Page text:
Cure Violence Philadelphia
Length: 2 hr. 15 min.
Colwin Williams has had a difficult past, but he has not let his past predict his future. As a Supervisor of the Street Team for Cure Violence Philadelphia he has been working on crime prevention and community building with traditional law enforcement. During this session Colwin will share his personal perspective and experiences in working on the streets of Philadelphia, tying in the issues that lead to violence such as high unemployment, poverty, and unstructured time. His goal is to support people to de-escalate before trouble ensues, and lead people on the path of employment and sustainability.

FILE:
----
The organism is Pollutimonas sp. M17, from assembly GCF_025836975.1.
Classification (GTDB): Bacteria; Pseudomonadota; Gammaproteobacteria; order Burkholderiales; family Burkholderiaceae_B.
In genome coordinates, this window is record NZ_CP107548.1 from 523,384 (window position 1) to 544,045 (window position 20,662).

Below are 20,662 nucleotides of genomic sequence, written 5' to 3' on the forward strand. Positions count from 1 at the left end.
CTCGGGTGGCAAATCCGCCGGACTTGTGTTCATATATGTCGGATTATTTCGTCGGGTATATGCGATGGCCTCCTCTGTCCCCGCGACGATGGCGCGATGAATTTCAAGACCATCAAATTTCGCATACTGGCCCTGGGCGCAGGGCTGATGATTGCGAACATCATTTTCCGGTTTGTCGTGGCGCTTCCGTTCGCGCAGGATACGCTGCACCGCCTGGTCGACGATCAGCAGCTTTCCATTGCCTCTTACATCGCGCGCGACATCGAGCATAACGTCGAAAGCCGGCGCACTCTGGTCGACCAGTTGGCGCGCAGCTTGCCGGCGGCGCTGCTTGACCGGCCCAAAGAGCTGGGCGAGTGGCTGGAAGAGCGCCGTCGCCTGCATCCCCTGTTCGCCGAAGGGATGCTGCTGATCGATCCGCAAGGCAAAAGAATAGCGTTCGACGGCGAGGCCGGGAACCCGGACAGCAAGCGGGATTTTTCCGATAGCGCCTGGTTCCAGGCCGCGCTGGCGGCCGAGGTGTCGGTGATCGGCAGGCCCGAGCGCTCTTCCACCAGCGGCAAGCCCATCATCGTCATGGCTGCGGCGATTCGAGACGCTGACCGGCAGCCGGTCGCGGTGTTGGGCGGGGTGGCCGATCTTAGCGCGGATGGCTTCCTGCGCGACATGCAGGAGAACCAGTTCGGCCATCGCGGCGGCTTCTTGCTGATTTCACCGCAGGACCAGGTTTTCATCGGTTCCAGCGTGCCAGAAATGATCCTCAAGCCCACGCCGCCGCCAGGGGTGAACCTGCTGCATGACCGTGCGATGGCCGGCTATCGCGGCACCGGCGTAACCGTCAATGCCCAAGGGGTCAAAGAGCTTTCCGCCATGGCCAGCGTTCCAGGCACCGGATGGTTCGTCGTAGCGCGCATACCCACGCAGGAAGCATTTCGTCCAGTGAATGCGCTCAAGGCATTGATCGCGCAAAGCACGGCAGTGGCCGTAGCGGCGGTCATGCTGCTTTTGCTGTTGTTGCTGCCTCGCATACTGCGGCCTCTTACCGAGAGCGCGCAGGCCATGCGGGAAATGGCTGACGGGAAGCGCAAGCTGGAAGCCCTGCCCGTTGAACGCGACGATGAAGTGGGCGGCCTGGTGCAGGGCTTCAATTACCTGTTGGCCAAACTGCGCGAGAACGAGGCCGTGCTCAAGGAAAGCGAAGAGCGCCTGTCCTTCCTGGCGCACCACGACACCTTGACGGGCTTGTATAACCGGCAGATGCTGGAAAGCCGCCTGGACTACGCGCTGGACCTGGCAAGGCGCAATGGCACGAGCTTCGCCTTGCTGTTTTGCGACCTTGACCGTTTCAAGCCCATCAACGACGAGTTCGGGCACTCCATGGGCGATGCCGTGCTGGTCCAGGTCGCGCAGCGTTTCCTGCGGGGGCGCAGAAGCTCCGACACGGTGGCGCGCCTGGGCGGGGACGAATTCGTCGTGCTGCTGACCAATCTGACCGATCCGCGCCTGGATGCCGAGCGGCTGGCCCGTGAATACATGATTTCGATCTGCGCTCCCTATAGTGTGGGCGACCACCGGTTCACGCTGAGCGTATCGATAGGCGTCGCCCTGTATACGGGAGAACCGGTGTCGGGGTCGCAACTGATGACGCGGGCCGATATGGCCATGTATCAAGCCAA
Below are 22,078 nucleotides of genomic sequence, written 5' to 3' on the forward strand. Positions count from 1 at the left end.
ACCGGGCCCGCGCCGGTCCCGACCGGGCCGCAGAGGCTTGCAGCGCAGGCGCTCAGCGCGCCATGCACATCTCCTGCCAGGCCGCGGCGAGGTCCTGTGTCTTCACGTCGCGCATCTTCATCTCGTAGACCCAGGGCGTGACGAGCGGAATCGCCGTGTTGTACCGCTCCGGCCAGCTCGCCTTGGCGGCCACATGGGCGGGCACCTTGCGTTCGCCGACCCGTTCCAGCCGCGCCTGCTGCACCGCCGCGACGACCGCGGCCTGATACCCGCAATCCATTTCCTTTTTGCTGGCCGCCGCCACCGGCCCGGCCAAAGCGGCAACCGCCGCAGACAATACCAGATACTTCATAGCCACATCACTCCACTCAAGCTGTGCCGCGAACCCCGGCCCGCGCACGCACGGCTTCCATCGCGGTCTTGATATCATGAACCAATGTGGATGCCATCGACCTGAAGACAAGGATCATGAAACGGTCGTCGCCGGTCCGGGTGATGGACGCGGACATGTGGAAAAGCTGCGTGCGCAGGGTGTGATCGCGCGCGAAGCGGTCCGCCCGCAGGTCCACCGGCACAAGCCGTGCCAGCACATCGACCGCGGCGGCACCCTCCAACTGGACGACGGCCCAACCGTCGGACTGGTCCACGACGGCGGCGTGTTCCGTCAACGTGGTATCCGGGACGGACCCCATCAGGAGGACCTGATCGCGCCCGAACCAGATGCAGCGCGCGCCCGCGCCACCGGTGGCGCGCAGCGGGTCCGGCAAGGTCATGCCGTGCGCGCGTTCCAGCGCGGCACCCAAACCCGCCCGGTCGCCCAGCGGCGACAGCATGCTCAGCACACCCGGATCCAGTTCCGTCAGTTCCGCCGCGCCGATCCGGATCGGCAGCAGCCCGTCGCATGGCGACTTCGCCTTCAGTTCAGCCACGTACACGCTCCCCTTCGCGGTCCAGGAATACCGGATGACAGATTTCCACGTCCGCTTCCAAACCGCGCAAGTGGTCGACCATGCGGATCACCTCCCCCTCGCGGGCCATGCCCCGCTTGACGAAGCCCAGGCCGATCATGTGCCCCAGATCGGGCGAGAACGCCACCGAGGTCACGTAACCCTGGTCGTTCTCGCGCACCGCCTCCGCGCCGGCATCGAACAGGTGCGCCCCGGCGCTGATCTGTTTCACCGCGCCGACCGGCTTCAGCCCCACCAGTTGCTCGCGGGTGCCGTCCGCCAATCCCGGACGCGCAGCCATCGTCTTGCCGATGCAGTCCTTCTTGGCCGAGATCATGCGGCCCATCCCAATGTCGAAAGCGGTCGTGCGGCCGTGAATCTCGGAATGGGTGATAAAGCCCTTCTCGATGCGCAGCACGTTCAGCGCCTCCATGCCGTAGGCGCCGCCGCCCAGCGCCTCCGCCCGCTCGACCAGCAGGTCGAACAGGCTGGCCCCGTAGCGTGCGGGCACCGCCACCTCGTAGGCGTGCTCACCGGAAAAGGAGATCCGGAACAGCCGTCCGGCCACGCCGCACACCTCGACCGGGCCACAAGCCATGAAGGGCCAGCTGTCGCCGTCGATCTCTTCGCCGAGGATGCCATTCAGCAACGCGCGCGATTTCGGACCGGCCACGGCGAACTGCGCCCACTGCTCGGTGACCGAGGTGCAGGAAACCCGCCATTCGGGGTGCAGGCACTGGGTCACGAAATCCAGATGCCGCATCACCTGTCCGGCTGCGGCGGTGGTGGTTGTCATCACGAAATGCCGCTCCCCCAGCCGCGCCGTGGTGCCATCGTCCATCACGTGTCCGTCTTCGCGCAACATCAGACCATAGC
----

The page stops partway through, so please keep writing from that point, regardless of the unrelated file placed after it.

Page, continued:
Colwin Williams began getting in trouble in school, had spent years in and out of jail by his early 20s, and was sentence to almost 20 years in prison two months after his 25th birthday. Colwin recounts rough times — and a close call — during his incarceration. This served as the catalyst for him to turn his life around. Today, Colwin, 52, is a spokesman and Street Supervisor for Cure Violence Philadelphia, an anti-violence nonprofit that takes a public health approach to combating gun violence throughout the city. “I do it to heal, I do it for self, I do it to make amends to my family, to make my children proud,” he said of his work. “I feel like I’ve got to that point that enough is enough, and I must be enough. My actions must show enough… It’s about me, my existence being a part of the process of what’s necessary to change circumstance.” He spends his time working to change the circumstances of communities affected by gun violence, and mentors a group of about 15 young adults ages 15 to 25 who are “at risk” for violent behavior. The father of two young girls – Aisha, 5 years old and Asha, 2 – Colwin says, “I don’t know why God got me here, but I know it’s for a reason, and I’m still trying to figure it out. I’m in the process of figuring it out. I know that it’s mandatory that I embrace each day.”